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Medical Device Security: Steady Progress, But Still a Bumpy Road

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Medical devices are among the greatest healthcare achievements of modern times. For millions of people, they improve both the quality and length of life.

But when they are connected to the internet, as millions are, malicious hackers could turn those healing tools into lethal weapons or leverage for ransom or blackmail.

One of the most prominent examples of that risk is former U.S. Vice President Dick Cheney, who famously had the wireless capabilities in his pacemaker disabled due to the threat of possible assassination attempts. He told a national audience about it on CBS’s “60 Minutes,” in 2013.

But even today, while threats like that are considered rare, they still exist. That’s because most devices in use, while built to work properly for years — even decades — weren’t designed to be connected. They weren’t built with cybersecurity in mind.

That’s why the focus of week 3 of National Cybersecurity Awareness Month (NCSAM) is: Securing internet-connected devices in healthcare.

NCSAM, an initiative of the federal Cybersecurity & Infrastructure Security Agency (CISA) within the Department of Homeland Security, is now in its 17th year. Its overall theme is “Do your part. #BeCyberSmart.”

There is some good news about the ongoing insecurity of connected medical devices. First, awareness of the problem is widespread and has been for some time. The June 2017 “Report on Improving Cybersecurity in the Health Care Industry” by a congressional task force declared that, “healthcare cybersecurity is in critical condition.”

For years, demonstrations of how medical devices could be hacked have been a staple at security conferences. At the 2018 Black Hat conference in Las Vegas, researchers Billy Rios and Jonathan Butts, in a session titled “Exploiting Implanted Medical Devices,” demonstrated that some devices they tested, including infusion pumps, pacemakers and patient monitoring systems, had vulnerabilities that were relatively easy to exploit remotely, which means an attacker could get control of those devices from anywhere on the planet.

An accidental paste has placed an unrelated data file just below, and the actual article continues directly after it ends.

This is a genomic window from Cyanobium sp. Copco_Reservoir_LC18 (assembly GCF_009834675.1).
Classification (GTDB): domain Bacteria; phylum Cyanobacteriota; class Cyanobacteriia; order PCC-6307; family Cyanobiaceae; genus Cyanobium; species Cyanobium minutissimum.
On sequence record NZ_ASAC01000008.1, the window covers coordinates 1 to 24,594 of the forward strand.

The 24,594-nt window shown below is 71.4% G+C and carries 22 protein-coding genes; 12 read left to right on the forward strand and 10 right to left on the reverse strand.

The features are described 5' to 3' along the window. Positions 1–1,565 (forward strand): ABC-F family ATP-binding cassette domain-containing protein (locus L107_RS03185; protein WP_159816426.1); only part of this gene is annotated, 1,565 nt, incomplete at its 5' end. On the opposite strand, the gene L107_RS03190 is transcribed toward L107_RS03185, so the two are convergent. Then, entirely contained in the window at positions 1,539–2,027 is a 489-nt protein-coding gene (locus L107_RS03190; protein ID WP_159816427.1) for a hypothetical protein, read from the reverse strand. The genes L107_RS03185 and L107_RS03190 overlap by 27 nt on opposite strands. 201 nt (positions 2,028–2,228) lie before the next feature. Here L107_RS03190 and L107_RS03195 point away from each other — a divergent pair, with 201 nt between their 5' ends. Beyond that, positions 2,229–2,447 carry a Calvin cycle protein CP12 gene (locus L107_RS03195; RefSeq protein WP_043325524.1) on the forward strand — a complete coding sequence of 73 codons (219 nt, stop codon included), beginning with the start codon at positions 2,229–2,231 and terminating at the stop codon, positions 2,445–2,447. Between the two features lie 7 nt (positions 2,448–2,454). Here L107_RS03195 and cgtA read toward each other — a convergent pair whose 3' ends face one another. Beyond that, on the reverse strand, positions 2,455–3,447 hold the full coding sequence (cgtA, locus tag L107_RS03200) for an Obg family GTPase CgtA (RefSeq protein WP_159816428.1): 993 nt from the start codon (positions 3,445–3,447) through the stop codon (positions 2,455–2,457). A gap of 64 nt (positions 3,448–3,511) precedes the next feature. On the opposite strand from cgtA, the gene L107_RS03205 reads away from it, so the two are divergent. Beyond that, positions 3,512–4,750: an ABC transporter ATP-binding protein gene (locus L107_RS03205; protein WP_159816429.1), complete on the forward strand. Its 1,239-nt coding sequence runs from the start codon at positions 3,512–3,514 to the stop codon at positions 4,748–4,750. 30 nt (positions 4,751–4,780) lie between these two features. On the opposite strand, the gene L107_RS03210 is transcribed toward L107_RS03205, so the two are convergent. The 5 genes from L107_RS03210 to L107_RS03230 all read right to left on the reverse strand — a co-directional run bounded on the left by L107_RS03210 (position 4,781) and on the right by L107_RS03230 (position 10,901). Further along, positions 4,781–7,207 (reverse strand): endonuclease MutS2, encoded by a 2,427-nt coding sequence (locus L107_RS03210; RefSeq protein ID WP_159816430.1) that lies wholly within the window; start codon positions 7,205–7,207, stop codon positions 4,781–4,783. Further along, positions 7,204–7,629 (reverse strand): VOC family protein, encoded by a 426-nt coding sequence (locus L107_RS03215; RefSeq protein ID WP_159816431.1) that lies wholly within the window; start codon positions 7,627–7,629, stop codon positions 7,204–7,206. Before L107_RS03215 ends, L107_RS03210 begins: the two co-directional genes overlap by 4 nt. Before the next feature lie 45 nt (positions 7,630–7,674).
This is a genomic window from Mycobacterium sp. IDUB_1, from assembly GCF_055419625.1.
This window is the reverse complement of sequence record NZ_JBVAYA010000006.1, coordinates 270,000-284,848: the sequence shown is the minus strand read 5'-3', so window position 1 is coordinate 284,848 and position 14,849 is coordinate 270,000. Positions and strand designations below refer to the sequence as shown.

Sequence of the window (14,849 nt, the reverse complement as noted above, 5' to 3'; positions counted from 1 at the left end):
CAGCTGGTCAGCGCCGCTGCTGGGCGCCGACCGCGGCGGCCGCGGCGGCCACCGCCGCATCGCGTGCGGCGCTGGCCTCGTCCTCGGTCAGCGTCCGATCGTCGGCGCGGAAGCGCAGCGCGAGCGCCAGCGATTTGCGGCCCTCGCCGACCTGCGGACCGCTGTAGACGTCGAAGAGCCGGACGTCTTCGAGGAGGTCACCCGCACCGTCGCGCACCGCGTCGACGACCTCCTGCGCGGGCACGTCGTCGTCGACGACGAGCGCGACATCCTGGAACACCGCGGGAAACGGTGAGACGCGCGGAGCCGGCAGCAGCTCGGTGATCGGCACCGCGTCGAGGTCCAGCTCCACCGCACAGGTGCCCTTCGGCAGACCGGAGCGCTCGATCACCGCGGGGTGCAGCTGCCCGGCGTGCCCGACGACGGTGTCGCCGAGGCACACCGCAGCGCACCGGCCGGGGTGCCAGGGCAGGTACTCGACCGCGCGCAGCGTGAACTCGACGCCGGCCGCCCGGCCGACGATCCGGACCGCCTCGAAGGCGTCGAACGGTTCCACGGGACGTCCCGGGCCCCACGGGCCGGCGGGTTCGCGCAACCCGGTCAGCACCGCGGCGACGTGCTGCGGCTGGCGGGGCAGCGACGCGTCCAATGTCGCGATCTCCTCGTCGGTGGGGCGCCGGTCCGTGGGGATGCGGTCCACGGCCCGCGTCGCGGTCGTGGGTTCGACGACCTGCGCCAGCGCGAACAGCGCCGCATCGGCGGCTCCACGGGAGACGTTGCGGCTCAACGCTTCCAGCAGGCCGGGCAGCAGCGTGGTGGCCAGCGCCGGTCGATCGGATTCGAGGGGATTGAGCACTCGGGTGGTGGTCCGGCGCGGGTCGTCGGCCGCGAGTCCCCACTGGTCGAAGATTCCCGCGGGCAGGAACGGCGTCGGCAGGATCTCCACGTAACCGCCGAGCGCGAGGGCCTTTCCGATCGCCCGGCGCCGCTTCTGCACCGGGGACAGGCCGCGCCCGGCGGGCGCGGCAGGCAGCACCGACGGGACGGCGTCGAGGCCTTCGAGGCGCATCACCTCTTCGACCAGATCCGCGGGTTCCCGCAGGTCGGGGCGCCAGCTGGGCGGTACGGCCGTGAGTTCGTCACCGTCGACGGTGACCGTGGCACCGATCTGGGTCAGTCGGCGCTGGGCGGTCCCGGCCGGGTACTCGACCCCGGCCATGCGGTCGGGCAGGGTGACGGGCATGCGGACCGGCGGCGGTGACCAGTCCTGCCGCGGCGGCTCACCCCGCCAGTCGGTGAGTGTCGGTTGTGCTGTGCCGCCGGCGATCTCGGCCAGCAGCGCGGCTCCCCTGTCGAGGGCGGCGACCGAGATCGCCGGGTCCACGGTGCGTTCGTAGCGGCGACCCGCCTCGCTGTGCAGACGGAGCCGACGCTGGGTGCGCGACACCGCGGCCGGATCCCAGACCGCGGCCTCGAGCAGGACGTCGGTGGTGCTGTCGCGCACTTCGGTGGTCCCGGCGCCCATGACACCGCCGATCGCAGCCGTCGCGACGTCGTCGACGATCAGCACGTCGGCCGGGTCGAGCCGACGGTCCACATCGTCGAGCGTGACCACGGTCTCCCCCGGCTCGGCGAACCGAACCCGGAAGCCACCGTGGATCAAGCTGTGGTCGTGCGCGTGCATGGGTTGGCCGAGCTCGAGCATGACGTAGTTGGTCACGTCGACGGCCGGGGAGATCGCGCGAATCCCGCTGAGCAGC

Entry point for hackers

And even if a specific patient is not the target, insecure medical devices can be an entry point for attackers to compromise an entire network, which could affect the health, and lives, of those in a hospital if its network is shut down due to an attack.

This past spring, Interpol issued an alert to hospitals and other healthcare organizations overwhelmed by the coronavirus pandemic. It warned that “cybercriminals are using ransomware to hold hospitals and medical services digitally hostage; preventing them from accessing vital files and systems until a ransom is paid.”

That, the agency said, “could directly lead to deaths.”

And as MedTechDive noted at the time, “medical devices are easy targets for hackers who use them as entry points into hospital networks.”

Beyond awareness, the other good news is that there are substantive initiatives to address the medical device security problem. The federal Food and Drug Administration (FDA) published a “Medical Device Safety Action Plan” in April 2018 — which experts with the Synopsys Software Integrity Group helped to craft.

Among its key stated goals were to “update the premarket guidance on medical device cybersecurity to better protect against moderate risks (such as ransomware campaigns that could disrupt clinical operations and delay patient care) and major risks (such as exploiting a vulnerability that enables a remote, multi-patient, catastrophic attack).”

Three months later, in July 2018, the FDA announced its adoption of ANSI (American National Standards Institute) UL 2900–2–1 as a “consensus standard” for premarket security guidance for device manufacturers and for patients.

UL (formerly Underwriters Laboratories) is an independent third-party assessment firm that has certified consumer product safety, or lack of it, for more than a century.

UL 2900–2–1 calls for, among other things:

  • Structured penetration testing
  • Evaluation of product source code
  • Analysis of software bill of materials
  • Known vulnerability testing